Coronavirus Roundup: March 27
Here’s your latest compilation of auto industry activity related to the coronavirus pandemic:
Audi, which halted production in San Jose Chiapa, Mexico, last week because of distribution problems and a parts shortage, now hopes to open its factory on April 1. That’s 12 days sooner than originally announced.
BMW will extend a scheduled Easter shutdown on March 28 at its plant in San Luis Potosi to April 1.
Nissan is suspending production in India until further notice. The company also says it will shutter its factories in Pretoria, South Africa; and Giza, Egypt, for two weeks.
Renault has idled all seven of its plants in South America until further notice, idling nearly 9,000 people. The facilities are located in Argentina, Brazil, Colombia and Chile.
Tesla is slashing its staff at the company’s Megafactory EV battery plant outside Reno, Nev., by 75%, Reuters reports. The reduction follows partner Panasonic’s decision to suspend cell-making operations within the facility for two weeks.
Fiat Chrysler Automobiles is working with nonprofits to supply more than 1 million meals to school-age children whose schools have been temporarily closed by the coronavirus crisis. The effort is starting with communities near its big plants in Illinois, Indiana, Michigan and Ohio. FCA plans to expand the program nationwide and to Canada and Mexico.
General Motors says its factory in Warren, Mich., will begin churning out surgical masks by about April 1, ramping up its output to 50,000 per day by mid-month. The company also will launch output of Ventec Life Systems’ critical care ventilators as soon as next month from its factory in Kokomo, Indiana. The plant normally makes precision electrical components.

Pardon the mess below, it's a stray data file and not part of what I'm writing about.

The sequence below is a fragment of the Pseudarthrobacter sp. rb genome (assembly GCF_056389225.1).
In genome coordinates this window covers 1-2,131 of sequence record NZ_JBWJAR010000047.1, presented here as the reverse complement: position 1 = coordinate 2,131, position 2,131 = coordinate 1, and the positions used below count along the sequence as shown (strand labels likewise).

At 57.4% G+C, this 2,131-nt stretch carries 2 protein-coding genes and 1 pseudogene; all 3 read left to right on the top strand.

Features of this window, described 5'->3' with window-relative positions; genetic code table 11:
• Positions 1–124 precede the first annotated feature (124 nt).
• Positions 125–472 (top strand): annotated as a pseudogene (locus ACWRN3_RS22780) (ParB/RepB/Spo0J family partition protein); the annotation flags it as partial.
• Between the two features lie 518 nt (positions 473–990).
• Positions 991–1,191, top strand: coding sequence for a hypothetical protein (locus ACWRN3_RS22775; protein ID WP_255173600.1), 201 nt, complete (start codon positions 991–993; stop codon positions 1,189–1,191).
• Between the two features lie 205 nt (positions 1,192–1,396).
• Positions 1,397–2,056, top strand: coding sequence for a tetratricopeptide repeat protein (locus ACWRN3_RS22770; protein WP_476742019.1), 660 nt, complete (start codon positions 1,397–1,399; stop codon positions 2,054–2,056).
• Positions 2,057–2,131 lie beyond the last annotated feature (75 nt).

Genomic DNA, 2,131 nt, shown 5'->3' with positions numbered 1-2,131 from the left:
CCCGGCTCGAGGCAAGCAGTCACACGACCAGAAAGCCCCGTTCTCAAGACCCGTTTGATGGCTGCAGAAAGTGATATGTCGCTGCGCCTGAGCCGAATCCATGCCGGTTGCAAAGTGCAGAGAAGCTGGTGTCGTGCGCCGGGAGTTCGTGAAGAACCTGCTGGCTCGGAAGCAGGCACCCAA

Hyundai will cover as much as six months of car payments for new customers who lose their jobs before April 30 because of the pandemic. Others who finance certain models through Hyundai Finance by April 30 but lose their jobs can have payments deferred for 90 days.
Kia is the latest carmaker to say it may make face masks at its factory in Yancheng, China. Earlier this week FCA said it will begin making as many as 1 million masks per month at a factory in Asia, starting a few weeks from now.
Toyota is offering the expertise of its U.S. product system experts to help with engineering and manufacturing know-how for pandemic-related medical supply and equipment companies that are trying to quickly hike capacity. Details can be found here.
Daimler is in talks to cinch $11 billion-$16 billion in credit to fortify itself for a lack of sales revenue this year, sources tell Bloomberg News.
Toyota hopes to line up a $9 billion line of credit from two Japanese banks to make sure it has enough funds to soldier through the health crisis, Bloomberg News reports. The carmaker will idle five plants in Japan, starting April 3.
Volkswagen CEO Herbert Diess says the company can’t meet its weekly overhead bill of $2.2 billion (yes, weekly; yes billion) because car sales have collapsed everywhere outside China. Diess job cuts loom if the West fails to get the coronavirus pandemic under control soon.
Once the playground of exotic car makers, the definition of a niche vehicle has expanded to include image vehicles for mainstream OEMs, and specialist models produced on high-volume platforms.
Although the RAV4 has plenty of heritage in the small crossover segment, competition has gotten a whole lot tougher, so Toyota has made significant changes to the fourth-generation model.
According to Sandor Piszar, Chevrolet truck marketing director, “We engineer and build our trucks with customers’ expectations in mind.”